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Top 10 Places To Visit In Africa

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Africa as we know is the second largest continent (after Asia), covering about one-fifth of the total land surface of Earth. The continent is bounded on the west by the Atlantic Ocean, on the north by the Mediterranean Sea, on the east by the Red Sea and the Indian Ocean, and on the south by the mingling waters of the Atlantic and Indian oceans. Below are exciting top places you can visit in the continent



  1. Table Mountain, South Africa

Table Mountain makes Cape Town, one of the world’s best beach cities, also one of the world’s most photogenic. It is a flat-topped mountain forming a prominent landmark overlooking the city.

  1. Pyramids of Giza, Egypt

FILE PHOTO: A group of camels and horses stand idle in front of the Great Pyramids awaiting tourists in Giza, Egypt on March 29, 2017. REUTERS/Mohamed Abd El Ghany/File Photo

The pyramids of Giza were royal tombs built for three different pharaohs. The northernmost and oldest pyramid of the group was built for Khufu (Greek: Cheops) and was built around 2650 BC from 2.5 million blocks of limestone. Its sides are oriented exactly to the north, south, east and west.

3.     Victoria Falls Zambia & Zimbabwe


Right on the border between Zambia and Zimbabwe is Victoria Falls, an incredible waterfall on the Zambezi River. In Zimbabwe, the falls as well as the surrounding town is known as Victoria Falls. Across the border in Zambia, the falls are called Mosi-oa-Tunya.

  1. Kilimanjaro, Tanzania


Mount Kilimanjaro is a dormant volcano in Tanzania. It has three volcanic cones: Kibo, Mawenzi, and Shira. It is the highest mountain in Africa. . There are several shorter, easier hikes around the base of the mountain along with some gorgeous waterfalls and plenty of amazing scenery.

  1. Sahara Dunes, Morocco

The most user-friendly part of the Sahara is accessible from the northern edge of Morocco. The Sahara desert has a variety of land features, but is most famous for the sand dune fields that are often depicted in movies. The dunes can reach almost 600 feet (183 meters) high but they cover only about 15 percent of the entire desert.

  1. Zanzibar, Tanzania

A visit to Zanzibar feels like stepping into another world, one where time stands still, and the only city, Stone Town, is a UNESCO World Heritage Site. The island in the Indian Ocean just off the coast of Tanzania is a place where Arab dhows (fishing boats) still ply the picture-perfect turquoise sea, and you can get lost in the beauty of Stone Town, wandering its narrow alleys past old mosques, vibrant bazaars, and raids with intricately carved doorways.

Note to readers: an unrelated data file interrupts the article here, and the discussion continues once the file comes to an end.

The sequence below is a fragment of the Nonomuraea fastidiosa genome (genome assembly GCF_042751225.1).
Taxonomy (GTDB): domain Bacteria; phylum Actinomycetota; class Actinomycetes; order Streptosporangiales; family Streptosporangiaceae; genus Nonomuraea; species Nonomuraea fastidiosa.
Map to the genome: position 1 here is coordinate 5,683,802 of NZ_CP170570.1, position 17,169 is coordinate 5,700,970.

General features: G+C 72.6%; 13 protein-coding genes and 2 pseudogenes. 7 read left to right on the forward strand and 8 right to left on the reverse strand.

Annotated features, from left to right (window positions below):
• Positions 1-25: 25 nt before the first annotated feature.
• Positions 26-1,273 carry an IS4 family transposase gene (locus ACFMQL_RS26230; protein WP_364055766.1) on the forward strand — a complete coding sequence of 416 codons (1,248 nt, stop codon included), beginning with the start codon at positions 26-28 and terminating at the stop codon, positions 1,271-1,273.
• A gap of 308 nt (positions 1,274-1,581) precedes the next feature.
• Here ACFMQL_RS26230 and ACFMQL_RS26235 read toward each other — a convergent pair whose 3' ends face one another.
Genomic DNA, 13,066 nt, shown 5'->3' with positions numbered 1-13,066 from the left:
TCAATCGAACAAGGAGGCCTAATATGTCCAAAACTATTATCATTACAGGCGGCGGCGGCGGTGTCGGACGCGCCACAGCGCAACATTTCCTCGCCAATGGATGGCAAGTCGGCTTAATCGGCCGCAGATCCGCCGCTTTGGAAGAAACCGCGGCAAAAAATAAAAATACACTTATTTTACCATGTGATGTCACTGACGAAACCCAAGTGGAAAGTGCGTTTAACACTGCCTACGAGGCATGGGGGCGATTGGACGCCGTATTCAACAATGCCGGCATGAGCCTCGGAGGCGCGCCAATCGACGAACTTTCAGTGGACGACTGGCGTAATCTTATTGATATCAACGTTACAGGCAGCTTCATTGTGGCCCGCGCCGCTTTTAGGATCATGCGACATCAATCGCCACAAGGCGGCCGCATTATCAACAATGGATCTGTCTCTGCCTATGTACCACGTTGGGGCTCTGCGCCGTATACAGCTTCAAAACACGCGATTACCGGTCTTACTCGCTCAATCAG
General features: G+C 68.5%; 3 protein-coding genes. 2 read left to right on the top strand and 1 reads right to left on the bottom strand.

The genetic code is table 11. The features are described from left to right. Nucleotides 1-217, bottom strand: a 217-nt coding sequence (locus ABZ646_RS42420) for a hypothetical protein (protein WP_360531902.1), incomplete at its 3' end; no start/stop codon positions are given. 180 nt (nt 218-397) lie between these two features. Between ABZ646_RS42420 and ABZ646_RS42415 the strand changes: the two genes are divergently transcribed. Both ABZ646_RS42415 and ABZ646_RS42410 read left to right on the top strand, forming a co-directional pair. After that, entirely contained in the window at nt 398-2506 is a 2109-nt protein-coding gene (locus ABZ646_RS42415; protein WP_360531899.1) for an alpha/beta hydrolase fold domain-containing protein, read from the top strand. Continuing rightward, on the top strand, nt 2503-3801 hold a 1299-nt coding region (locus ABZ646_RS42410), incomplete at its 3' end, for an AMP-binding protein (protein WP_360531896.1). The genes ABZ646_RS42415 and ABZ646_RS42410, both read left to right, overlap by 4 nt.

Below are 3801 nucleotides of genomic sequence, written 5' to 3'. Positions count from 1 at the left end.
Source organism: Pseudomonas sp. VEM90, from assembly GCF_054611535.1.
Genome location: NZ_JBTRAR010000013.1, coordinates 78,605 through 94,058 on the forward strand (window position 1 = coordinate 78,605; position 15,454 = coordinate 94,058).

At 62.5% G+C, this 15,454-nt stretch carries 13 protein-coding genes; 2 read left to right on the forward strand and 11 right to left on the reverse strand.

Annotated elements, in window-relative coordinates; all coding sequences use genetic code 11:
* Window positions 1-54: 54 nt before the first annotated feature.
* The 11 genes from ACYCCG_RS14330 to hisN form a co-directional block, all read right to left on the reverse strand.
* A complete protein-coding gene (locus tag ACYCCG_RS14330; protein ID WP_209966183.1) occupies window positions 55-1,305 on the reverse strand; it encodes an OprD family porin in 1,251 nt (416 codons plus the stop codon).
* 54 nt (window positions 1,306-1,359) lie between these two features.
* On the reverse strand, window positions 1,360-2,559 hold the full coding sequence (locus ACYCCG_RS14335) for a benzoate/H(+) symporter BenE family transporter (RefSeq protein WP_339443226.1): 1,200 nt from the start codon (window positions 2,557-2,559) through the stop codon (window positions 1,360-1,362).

1. Maasai Mara National Reserve, Kenya

It is one of Africa’s most magnificent game reserves. Bordering Tanzania, the Mara is the northern extension of the Serengeti and forms a wildlife corridor between the two countries.

It’s named after the statuesque, red-cloaked Maasai people who live in the park and graze their animals here, as they have done for centuries. In their language, Mara means “mottled,” perhaps a reference to the play of light and shadow from the acacia trees and cloud-studded skies on the vast grasslands.

8.     Okavango Delta, Botswana

The Okavango Delta is a vast inland river delta in northern Botswana. It’s known for its sprawling grassy plains, which flood seasonally, becoming a lush animal habitat. The Moremi Game Reserve occupies the east and central areas of the region.


  1. El Djem Amphitheater, Tunisia

The walls of the mighty Roman amphitheater of El Djem dwarf the surrounding modern town. This incredibly well-preserved Roman relic is Tunisia’s big sightseeing highlight, one of the most popular things to do on day trips from the coastal resorts, and one of the best examples of amphitheater architecture left standing in the world. The monumental bulk of the walls are a reminder of Rome’s once-mighty grip across North Africa.


  1. Fish River Canyon, Namibia

The Fish River Canyon, is located in the south of Namibia. It is the largest canyon in Africa, as well as the second most visited tourist attraction in Namibia, this great rift is second to United States’ Grand Canyon in size. The Fish River is the longest interior river in Namibia. It cuts deep into the plateau which is today dry, stony and sparsely covered with hardy drought-resistant plants. The river flows intermittently, usually flooding in late summer; the rest of the year it becomes a chain of long narrow pools.

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